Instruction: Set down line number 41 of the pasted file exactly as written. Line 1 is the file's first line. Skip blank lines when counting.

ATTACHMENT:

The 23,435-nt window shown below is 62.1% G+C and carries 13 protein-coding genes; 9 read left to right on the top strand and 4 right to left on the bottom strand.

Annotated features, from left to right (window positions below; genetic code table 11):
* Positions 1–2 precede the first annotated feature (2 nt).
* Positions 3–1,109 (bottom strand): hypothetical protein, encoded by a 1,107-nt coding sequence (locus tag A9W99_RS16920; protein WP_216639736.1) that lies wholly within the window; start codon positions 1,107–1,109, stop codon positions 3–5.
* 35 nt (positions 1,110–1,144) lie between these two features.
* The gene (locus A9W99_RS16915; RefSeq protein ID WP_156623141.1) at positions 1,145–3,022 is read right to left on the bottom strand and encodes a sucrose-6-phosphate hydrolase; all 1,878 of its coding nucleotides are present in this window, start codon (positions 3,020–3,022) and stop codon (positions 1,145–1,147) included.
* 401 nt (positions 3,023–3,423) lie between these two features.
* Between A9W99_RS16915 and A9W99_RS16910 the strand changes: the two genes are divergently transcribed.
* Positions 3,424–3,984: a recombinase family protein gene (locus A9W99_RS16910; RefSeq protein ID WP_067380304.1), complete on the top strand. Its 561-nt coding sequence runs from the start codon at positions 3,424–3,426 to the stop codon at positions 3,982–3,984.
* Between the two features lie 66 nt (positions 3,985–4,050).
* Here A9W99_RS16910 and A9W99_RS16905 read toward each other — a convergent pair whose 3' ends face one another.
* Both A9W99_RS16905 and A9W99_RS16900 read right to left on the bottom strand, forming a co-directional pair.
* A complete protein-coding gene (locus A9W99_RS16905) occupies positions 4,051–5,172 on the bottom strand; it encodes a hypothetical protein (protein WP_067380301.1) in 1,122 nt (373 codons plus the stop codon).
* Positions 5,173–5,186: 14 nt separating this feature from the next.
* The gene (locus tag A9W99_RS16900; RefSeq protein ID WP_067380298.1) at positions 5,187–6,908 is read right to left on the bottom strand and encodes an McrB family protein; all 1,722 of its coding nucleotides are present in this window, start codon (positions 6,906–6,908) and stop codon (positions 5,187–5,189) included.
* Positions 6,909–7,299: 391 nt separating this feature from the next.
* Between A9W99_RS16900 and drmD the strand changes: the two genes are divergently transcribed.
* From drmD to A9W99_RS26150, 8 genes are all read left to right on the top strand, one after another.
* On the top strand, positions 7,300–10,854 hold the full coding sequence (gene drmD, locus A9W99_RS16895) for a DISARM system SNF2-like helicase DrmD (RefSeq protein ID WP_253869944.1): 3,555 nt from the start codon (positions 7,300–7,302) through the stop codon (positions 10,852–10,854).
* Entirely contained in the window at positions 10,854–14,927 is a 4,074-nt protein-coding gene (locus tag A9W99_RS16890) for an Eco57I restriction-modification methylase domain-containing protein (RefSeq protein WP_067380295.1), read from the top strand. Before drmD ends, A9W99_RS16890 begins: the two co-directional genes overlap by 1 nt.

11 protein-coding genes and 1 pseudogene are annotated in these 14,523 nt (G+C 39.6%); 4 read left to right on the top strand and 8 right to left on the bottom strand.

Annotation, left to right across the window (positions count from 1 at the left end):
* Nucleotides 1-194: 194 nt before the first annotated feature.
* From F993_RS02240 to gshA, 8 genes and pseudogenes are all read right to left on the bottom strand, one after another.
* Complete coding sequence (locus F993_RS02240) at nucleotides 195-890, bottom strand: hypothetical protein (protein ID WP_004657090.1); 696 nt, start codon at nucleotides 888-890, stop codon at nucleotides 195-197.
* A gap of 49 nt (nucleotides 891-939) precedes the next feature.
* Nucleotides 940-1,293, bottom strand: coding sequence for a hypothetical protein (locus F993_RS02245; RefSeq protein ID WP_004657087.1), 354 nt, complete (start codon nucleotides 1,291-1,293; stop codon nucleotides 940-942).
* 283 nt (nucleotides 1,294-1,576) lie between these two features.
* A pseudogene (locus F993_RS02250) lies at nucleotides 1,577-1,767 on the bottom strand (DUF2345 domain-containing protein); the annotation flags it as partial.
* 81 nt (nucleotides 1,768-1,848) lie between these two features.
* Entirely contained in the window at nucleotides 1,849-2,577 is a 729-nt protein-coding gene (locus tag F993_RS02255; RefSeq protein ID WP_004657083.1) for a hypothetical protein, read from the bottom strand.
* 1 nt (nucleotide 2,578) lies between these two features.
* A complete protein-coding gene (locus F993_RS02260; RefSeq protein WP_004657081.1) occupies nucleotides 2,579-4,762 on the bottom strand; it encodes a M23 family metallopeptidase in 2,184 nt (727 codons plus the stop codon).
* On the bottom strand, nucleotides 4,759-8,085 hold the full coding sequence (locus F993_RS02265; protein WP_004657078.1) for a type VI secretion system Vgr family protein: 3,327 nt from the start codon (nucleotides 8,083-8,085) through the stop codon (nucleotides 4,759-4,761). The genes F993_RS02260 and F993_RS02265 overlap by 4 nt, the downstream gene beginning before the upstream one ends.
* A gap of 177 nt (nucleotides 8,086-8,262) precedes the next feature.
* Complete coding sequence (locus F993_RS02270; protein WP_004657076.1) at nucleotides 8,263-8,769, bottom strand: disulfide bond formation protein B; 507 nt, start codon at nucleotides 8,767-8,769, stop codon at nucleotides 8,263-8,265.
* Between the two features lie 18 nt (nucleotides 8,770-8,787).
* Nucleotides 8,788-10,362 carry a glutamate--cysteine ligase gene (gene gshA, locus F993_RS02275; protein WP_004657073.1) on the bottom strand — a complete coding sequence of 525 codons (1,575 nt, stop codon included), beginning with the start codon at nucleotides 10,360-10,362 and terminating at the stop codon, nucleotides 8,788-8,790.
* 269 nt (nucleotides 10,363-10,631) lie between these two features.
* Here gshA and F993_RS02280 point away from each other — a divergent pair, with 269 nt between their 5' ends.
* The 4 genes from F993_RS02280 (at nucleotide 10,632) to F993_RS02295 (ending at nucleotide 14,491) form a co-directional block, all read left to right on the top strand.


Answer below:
* The 4 genes from F993_RS02280 (at nucleotide 10,632) to F993_RS02295 (ending at nucleotide 14,491) form a co-directional block, all read left to right on the top strand.